By J.H. Snider
In 1970, the first time the decennial referendum on whether to call a constitutional convention was on Alaska’s ballot, Alaskans voted yes. In 1972, Alaska’s Supreme Court overturned that result, ruling that the referendum had been biased in favor of calling a convention because it misleadingly implied that the constitution mandated “a convention rather than the referendum.” Never mind that under that interpretation it would have been illogical to put the referendum on the ballot, let alone extensively debate it in the news media.
Since then, Alaska’s Division of Elections, under the lieutenant governor’s control, has perpetrated a negative bias via an election pamphlet including a pro and con statement on the convention question. This pamphlet is hugely influential because it is mailed to every Alaskan voter shortly before the election and because voters have minimal knowledge about why Alaska’s framers mandated the convention referendum and how that mandate relates to their present discontent with government.
For other referendums on the ballot, the lieutenant governor must first ask the referendum’s sponsor for the pro statement. This isn’t possible for the convention referendum because the constitution mandates the referendum.
This has given the lieutenant. governor, working with the Division of Elections, tremendous flexibility in choosing the pro statement — flexibility he has been able to exercise secretly, arbitrarily and with minimal democratic accountability. The insiders’ deadline for submitting the statement was recently postponed from May 17 to June 30.
In 2002 and 2012, the last two times the Lieutenant Governor chose a pro statement, he chose the statement of former Alaska Attorney General John Havelock, who in 1992, the previous time the question was on the ballot, wrote the con statement.
Havelock’s conversion from fierce opponent to supporter appears to have been genuine. But he had little sense of the history or democratic function of the convention referendum, and his pro statements failed to clearly state that the Legislature has a blatant conflict of interest in proposing constitutional amendments that might reduce its own power. Instead, he observed that constitutions should change with the times and provided a laundry list of issues a convention might address. Consistent with opponents’ arguments, readers could then infer that it is less costly to let the Legislature propose such amendments.
Havelock’s short 2012 book, “Why We Need An Alaska Constitutional Convention,” features what has become an influential and popular argument to protect Alaska’s Permanent Fund Dividend. Alas, it suffers from the same malady as his pro statements.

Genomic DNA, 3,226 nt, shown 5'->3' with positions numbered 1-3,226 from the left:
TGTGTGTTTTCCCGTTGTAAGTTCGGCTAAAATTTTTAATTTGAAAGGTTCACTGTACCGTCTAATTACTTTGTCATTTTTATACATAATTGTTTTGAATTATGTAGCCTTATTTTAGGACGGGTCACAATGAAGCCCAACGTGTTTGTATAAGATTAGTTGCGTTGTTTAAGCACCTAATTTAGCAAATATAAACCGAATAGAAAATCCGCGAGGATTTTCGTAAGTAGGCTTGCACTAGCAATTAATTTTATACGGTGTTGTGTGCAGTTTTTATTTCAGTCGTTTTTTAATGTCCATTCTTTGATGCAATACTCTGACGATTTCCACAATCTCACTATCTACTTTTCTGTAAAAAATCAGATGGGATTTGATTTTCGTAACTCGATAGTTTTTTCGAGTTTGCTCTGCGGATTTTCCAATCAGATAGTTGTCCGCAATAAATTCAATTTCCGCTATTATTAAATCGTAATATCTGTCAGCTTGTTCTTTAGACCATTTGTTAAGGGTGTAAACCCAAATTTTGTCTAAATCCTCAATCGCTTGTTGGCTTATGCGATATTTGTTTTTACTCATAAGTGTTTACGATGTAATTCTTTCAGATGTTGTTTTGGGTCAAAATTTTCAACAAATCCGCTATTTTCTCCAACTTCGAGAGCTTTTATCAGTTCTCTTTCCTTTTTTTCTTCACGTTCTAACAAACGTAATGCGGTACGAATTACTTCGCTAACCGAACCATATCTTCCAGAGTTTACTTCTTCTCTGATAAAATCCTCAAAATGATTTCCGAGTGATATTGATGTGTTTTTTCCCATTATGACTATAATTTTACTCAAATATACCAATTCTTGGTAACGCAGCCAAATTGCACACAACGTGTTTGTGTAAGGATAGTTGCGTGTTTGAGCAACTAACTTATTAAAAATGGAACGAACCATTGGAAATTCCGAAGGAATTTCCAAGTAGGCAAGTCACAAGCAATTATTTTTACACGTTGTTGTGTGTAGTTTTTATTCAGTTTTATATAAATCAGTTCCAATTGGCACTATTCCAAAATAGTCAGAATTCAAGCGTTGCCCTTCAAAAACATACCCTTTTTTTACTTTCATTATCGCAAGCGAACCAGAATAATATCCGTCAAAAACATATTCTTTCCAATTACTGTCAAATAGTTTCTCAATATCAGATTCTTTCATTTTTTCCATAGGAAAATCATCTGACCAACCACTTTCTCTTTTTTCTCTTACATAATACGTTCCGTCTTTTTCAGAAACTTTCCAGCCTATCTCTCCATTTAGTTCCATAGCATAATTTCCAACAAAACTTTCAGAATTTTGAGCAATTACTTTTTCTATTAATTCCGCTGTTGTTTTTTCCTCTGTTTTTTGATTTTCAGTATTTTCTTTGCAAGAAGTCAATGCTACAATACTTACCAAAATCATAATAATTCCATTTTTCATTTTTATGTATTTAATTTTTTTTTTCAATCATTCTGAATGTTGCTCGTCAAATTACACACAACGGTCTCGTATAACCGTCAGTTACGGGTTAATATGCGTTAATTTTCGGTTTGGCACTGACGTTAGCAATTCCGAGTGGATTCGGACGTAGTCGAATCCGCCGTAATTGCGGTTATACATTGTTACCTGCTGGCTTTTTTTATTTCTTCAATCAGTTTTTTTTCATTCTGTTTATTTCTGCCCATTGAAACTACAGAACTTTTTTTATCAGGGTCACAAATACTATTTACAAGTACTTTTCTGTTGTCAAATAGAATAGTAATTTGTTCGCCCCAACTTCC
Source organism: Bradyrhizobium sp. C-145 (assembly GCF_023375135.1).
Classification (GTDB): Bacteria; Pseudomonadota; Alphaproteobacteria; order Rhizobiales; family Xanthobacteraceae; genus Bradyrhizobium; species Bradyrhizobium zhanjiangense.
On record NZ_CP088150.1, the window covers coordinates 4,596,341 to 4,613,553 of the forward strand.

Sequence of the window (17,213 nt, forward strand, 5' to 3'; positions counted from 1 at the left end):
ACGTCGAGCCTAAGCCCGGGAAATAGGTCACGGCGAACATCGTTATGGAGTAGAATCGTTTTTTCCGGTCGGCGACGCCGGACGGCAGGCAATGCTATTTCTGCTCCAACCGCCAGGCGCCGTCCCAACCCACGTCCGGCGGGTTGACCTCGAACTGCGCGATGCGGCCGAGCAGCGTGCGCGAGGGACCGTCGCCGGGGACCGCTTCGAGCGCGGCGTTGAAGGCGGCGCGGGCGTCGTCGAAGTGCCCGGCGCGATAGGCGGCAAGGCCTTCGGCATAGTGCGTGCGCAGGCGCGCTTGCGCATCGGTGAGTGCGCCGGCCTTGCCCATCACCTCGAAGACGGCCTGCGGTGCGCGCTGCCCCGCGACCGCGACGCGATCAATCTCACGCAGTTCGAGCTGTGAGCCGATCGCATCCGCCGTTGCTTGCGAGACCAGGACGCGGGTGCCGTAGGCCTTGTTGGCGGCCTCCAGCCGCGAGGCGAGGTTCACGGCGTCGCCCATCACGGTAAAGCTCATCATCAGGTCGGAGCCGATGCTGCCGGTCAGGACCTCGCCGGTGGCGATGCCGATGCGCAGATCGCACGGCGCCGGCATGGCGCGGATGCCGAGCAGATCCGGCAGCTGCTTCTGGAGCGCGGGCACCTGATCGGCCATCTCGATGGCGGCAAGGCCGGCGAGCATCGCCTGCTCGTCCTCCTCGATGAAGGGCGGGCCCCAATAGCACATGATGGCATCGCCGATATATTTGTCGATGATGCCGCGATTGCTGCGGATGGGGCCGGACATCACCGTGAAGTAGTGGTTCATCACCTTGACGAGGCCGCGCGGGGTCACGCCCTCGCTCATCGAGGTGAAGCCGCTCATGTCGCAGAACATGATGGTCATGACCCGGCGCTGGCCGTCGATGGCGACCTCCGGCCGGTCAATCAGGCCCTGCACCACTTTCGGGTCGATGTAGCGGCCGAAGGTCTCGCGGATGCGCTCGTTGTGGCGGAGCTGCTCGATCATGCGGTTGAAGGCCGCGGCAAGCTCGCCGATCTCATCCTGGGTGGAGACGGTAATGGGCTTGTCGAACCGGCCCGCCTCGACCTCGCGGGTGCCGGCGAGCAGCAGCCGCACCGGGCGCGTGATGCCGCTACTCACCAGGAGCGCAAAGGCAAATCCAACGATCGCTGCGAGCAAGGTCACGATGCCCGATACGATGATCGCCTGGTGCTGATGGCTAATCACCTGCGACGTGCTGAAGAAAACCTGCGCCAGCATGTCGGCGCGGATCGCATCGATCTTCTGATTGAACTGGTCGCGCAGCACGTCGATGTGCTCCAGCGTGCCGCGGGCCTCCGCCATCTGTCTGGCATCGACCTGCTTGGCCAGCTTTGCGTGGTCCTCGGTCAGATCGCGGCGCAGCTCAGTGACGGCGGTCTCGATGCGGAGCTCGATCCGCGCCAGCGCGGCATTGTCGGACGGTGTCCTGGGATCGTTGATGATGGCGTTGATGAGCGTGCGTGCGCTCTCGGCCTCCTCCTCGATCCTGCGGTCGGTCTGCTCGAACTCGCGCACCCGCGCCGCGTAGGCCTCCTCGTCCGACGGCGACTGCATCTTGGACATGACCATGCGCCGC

The Legislature lacks an incentive to fix the abysmal laws that gave the Lieutenant Governor so much hidden discretion to bias the election pamphlet against calling a convention. After all, the Legislature benefits from the current biased process designed to preserve its gatekeeping power over constitutional amendment. I even wonder if Alaska’s 1970 lieutenant governor, the legally mandated defendant, wholeheartedly sought to defend the pro-convention election result as opposed to his own behavior.
Two logical ways to bias a pro convention election pamphlet are to either pick a respected authority who nevertheless makes a poor case, or pick someone widely viewed as an extremist so what he says won’t matter. For this fall’s pamphlet, my sense is that the lieutenant governor will choose the second approach, which would mesh nicely with convention opponents’ current strategy of making relatively unpopular causes the face of convention supporters. Never mind that voters would never approve such reforms so a convention would be stupid to place them on the ballot.
To write the pro statement, the public should demand that the lieutenant governor find a widely respected authority who can explain the convention referendum’s unique democratic function. If the lieutenant governor yet again acts on behalf of Alaska’s political insiders, then the biased pro statement he orchestrates should be litigated, as in 1972. Would Alaska’s Supreme Court, consistent with its previous claimed concern about biased government ballot information, take on Alaska’s most powerful lawmakers and special interests, who passionately oppose calling a convention and whose support the court’s members often seek in their retention elections? Hopefully, yes.
Barring such a ruling, Alaska’s statutory initiative should be used to permanently fix the pro statement to educate the public about the unique democratic function of Alaska’s decennial periodic convention referendum. There is a shared democratic reason why Alaska’s Legislature wasn’t either allowed to ratify constitutional amendments it proposed or granted monopoly proposal power over all constitutional amendments. That reason: the Legislature has a blatant conflict of interest with the people in constituting its own powers.
• J.H. Snider is editor for the Alaska State Constitutional Convention Clearinghouse.